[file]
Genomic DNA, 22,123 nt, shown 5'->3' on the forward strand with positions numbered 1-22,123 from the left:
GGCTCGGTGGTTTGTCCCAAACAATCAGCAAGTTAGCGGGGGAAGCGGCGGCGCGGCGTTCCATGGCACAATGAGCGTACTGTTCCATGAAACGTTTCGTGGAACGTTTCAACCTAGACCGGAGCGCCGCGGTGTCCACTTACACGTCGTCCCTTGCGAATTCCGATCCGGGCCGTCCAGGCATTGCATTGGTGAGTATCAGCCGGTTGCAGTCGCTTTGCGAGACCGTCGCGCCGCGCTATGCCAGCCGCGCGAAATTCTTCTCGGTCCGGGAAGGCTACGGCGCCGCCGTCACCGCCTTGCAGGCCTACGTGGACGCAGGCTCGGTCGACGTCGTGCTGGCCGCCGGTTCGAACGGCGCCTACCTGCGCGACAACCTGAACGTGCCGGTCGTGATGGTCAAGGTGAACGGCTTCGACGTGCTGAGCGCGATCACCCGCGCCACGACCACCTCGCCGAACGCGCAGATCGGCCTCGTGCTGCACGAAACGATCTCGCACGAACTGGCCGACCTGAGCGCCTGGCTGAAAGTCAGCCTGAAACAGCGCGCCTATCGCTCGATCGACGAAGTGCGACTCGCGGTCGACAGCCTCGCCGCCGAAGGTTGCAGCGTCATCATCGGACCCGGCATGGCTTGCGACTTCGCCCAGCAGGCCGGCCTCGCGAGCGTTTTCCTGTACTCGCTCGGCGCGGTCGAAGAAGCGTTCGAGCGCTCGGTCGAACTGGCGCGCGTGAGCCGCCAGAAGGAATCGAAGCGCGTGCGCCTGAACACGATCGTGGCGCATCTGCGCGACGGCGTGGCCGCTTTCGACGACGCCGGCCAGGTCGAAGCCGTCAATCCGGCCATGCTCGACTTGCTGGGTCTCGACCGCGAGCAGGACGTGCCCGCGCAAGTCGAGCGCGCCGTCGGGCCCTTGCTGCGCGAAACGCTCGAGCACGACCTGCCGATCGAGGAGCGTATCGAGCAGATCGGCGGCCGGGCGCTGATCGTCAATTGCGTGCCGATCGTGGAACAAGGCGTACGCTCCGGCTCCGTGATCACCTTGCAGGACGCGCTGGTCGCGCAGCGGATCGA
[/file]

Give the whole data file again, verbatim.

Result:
Genomic DNA, 22,123 nt, shown 5'->3' on the forward strand with positions numbered 1-22,123 from the left:
GGCTCGGTGGTTTGTCCCAAACAATCAGCAAGTTAGCGGGGGAAGCGGCGGCGCGGCGTTCCATGGCACAATGAGCGTACTGTTCCATGAAACGTTTCGTGGAACGTTTCAACCTAGACCGGAGCGCCGCGGTGTCCACTTACACGTCGTCCCTTGCGAATTCCGATCCGGGCCGTCCAGGCATTGCATTGGTGAGTATCAGCCGGTTGCAGTCGCTTTGCGAGACCGTCGCGCCGCGCTATGCCAGCCGCGCGAAATTCTTCTCGGTCCGGGAAGGCTACGGCGCCGCCGTCACCGCCTTGCAGGCCTACGTGGACGCAGGCTCGGTCGACGTCGTGCTGGCCGCCGGTTCGAACGGCGCCTACCTGCGCGACAACCTGAACGTGCCGGTCGTGATGGTCAAGGTGAACGGCTTCGACGTGCTGAGCGCGATCACCCGCGCCACGACCACCTCGCCGAACGCGCAGATCGGCCTCGTGCTGCACGAAACGATCTCGCACGAACTGGCCGACCTGAGCGCCTGGCTGAAAGTCAGCCTGAAACAGCGCGCCTATCGCTCGATCGACGAAGTGCGACTCGCGGTCGACAGCCTCGCCGCCGAAGGTTGCAGCGTCATCATCGGACCCGGCATGGCTTGCGACTTCGCCCAGCAGGCCGGCCTCGCGAGCGTTTTCCTGTACTCGCTCGGCGCGGTCGAAGAAGCGTTCGAGCGCTCGGTCGAACTGGCGCGCGTGAGCCGCCAGAAGGAATCGAAGCGCGTGCGCCTGAACACGATCGTGGCGCATCTGCGCGACGGCGTGGCCGCTTTCGACGACGCCGGCCAGGTCGAAGCCGTCAATCCGGCCATGCTCGACTTGCTGGGTCTCGACCGCGAGCAGGACGTGCCCGCGCAAGTCGAGCGCGCCGTCGGGCCCTTGCTGCGCGAAACGCTCGAGCACGACCTGCCGATCGAGGAGCGTATCGAGCAGATCGGCGGCCGGGCGCTGATCGTCAATTGCGTGCCGATCGTGGAACAAGGCGTACGCTCCGGCTCCGTGATCACCTTGCAGGACGCGCTGGTCGCGCAGCGGATCGA